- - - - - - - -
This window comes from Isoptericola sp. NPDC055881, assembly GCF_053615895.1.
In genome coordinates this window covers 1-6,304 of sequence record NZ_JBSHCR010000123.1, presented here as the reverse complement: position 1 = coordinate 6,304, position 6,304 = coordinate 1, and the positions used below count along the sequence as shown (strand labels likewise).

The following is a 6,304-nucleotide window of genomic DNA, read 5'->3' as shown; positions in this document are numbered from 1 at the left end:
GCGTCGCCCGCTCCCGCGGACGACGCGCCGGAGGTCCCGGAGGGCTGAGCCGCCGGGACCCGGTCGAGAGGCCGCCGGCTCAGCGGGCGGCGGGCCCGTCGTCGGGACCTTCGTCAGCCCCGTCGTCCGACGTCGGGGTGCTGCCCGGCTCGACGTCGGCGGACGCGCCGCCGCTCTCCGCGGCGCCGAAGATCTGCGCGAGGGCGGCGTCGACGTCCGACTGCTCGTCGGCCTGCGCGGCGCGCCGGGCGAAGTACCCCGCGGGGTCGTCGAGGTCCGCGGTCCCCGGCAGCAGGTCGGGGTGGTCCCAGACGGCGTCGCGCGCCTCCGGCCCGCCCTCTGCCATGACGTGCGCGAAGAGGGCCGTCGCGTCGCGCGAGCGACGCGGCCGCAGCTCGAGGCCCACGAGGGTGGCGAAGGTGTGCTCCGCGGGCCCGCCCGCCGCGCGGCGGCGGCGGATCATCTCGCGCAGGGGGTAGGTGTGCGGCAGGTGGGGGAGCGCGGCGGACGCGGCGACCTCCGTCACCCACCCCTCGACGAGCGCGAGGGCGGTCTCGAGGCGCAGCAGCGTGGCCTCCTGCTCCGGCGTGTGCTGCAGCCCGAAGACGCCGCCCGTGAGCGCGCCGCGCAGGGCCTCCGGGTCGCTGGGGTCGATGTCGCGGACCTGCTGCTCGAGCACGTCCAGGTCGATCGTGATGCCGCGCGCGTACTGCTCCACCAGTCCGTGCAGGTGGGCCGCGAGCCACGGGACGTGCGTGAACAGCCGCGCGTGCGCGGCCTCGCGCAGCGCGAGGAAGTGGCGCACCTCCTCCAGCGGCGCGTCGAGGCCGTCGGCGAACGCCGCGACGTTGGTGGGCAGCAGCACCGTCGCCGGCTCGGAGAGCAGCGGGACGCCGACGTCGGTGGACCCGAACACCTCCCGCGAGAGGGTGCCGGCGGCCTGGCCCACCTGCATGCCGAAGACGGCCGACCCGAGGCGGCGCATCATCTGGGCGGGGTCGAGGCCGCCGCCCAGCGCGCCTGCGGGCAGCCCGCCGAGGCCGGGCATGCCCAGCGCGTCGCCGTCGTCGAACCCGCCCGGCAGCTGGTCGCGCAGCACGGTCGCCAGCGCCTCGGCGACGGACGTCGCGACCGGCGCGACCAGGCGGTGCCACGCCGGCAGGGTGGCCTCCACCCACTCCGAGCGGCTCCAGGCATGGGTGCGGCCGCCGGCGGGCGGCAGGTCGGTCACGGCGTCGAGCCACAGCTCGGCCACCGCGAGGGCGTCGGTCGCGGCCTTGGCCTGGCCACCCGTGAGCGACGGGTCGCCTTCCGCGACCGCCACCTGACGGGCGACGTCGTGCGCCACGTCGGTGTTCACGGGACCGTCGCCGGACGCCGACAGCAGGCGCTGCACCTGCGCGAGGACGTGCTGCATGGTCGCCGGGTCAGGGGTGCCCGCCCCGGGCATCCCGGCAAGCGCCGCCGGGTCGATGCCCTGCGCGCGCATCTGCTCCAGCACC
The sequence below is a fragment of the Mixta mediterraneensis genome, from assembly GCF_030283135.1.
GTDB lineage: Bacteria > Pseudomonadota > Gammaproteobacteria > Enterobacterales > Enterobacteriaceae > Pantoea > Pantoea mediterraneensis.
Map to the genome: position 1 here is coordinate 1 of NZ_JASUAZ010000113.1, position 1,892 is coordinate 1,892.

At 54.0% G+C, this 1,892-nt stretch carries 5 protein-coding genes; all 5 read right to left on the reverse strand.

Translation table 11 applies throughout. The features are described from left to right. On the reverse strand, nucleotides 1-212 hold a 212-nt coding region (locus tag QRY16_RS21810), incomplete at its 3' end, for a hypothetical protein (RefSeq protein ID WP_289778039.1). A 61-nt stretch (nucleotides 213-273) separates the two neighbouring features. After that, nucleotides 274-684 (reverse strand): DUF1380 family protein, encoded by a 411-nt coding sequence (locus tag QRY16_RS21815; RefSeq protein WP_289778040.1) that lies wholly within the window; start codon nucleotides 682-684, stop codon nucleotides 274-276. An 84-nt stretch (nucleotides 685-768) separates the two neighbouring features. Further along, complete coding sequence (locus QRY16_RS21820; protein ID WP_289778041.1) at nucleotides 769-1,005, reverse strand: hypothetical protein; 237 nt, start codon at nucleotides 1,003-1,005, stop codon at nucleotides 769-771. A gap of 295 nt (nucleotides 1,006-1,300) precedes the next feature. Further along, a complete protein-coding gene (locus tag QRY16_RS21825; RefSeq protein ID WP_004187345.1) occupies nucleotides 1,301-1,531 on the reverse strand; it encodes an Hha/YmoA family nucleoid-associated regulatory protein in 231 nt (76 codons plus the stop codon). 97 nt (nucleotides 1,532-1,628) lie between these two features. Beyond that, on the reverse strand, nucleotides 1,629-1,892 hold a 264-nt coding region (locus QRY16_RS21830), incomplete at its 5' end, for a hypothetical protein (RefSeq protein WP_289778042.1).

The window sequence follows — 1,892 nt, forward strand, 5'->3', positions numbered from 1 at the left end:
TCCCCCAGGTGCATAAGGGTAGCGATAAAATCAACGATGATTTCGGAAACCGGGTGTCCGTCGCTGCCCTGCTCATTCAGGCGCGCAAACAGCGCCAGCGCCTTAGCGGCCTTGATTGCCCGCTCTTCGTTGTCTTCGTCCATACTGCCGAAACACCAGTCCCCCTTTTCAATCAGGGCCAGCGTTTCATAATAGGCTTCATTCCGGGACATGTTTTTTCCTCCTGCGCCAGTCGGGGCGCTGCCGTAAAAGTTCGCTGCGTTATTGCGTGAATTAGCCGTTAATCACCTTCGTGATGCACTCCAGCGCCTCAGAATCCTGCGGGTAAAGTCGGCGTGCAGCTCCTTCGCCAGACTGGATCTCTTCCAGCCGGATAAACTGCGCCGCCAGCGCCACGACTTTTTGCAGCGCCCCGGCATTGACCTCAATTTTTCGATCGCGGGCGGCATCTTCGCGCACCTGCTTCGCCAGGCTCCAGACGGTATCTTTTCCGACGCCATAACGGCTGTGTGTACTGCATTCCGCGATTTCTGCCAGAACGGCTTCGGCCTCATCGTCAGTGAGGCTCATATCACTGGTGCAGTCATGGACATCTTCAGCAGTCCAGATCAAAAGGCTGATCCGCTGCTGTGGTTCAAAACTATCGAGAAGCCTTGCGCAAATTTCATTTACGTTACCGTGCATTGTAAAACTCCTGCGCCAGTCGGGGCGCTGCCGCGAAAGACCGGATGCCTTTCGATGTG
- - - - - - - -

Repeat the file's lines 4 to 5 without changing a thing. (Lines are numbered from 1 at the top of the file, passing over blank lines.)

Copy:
GCGTCGCCCGCTCCCGCGGACGACGCGCCGGAGGTCCCGGAGGGCTGAGCCGCCGGGACCCGGTCGAGAGGCCGCCGGCTCAGCGGGCGGCGGGCCCGTCGTCGGGACCTTCGTCAGCCCCGTCGTCCGACGTCGGGGTGCTGCCCGGCTCGACGTCGGCGGACGCGCCGCCGCTCTCCGCGGCGCCGAAGATCTGCGCGAGGGCGGCGTCGACGTCCGACTGCTCGTCGGCCTGCGCGGCGCGCCGGGCGAAGTACCCCGCGGGGTCGTCGAGGTCCGCGGTCCCCGGCAGCAGGTCGGGGTGGTCCCAGACGGCGTCGCGCGCCTCCGGCCCGCCCTCTGCCATGACGTGCGCGAAGAGGGCCGTCGCGTCGCGCGAGCGACGCGGCCGCAGCTCGAGGCCCACGAGGGTGGCGAAGGTGTGCTCCGCGGGCCCGCCCGCCGCGCGGCGGCGGCGGATCATCTCGCGCAGGGGGTAGGTGTGCGGCAGGTGGGGGAGCGCGGCGGACGCGGCGACCTCCGTCACCCACCCCTCGACGAGCGCGAGGGCGGTCTCGAGGCGCAGCAGCGTGGCCTCCTGCTCCGGCGTGTGCTGCAGCCCGAAGACGCCGCCCGTGAGCGCGCCGCGCAGGGCCTCCGGGTCGCTGGGGTCGATGTCGCGGACCTGCTGCTCGAGCACGTCCAGGTCGATCGTGATGCCGCGCGCGTACTGCTCCACCAGTCCGTGCAGGTGGGCCGCGAGCCACGGGACGTGCGTGAACAGCCGCGCGTGCGCGGCCTCGCGCAGCGCGAGGAAGTGGCGCACCTCCTCCAGCGGCGCGTCGAGGCCGTCGGCGAACGCCGCGACGTTGGTGGGCAGCAGCACCGTCGCCGGCTCGGAGAGCAGCGGGACGCCGACGTCGGTGGACCCGAACACCTCCCGCGAGAGGGTGCCGGCGGCCTGGCCCACCTGCATGCCGAAGACGGCCGACCCGAGGCGGCGCATCATCTGGGCGGGGTCGAGGCCGCCGCCCAGCGCGCCTGCGGGCAGCCCGCCGAGGCCGGGCATGCCCAGCGCGTCGCCGTCGTCGAACCCGCCCGGCAGCTGGTCGCGCAGCACGGTCGCCAGCGCCTCGGCGACGGACGTCGCGACCGGCGCGACCAGGCGGTGCCACGCCGGCAGGGTGGCCTCCACCCACTCCGAGCGGCTCCAGGCATGGGTGCGGCCGCCGGCGGGCGGCAGGTCGGTCACGGCGTCGAGCCACAGCTCGGCCACCGCGAGGGCGTCGGTCGCGGCCTTGGCCTGGCCACCCGTGAGCGACGGGTCGCCTTCCGCGACCGCCACCTGACGGGCGACGTCGTGCGCCACGTCGGTGTTCACGGGACCGTCGCCGGACGCCGACAGCAGGCGCTGCACCTGCGCGAGGACGTGCTGCATGGTCGCCGGGTCAGGGGTGCCCGCCCCGGGCATCCCGGCAAGCGCCGCCGGGTCGATGCCCTGCGCGCGCATCTGCTCCAGCACC
The sequence below is a fragment of the Mixta mediterraneensis genome, from assembly GCF_030283135.1.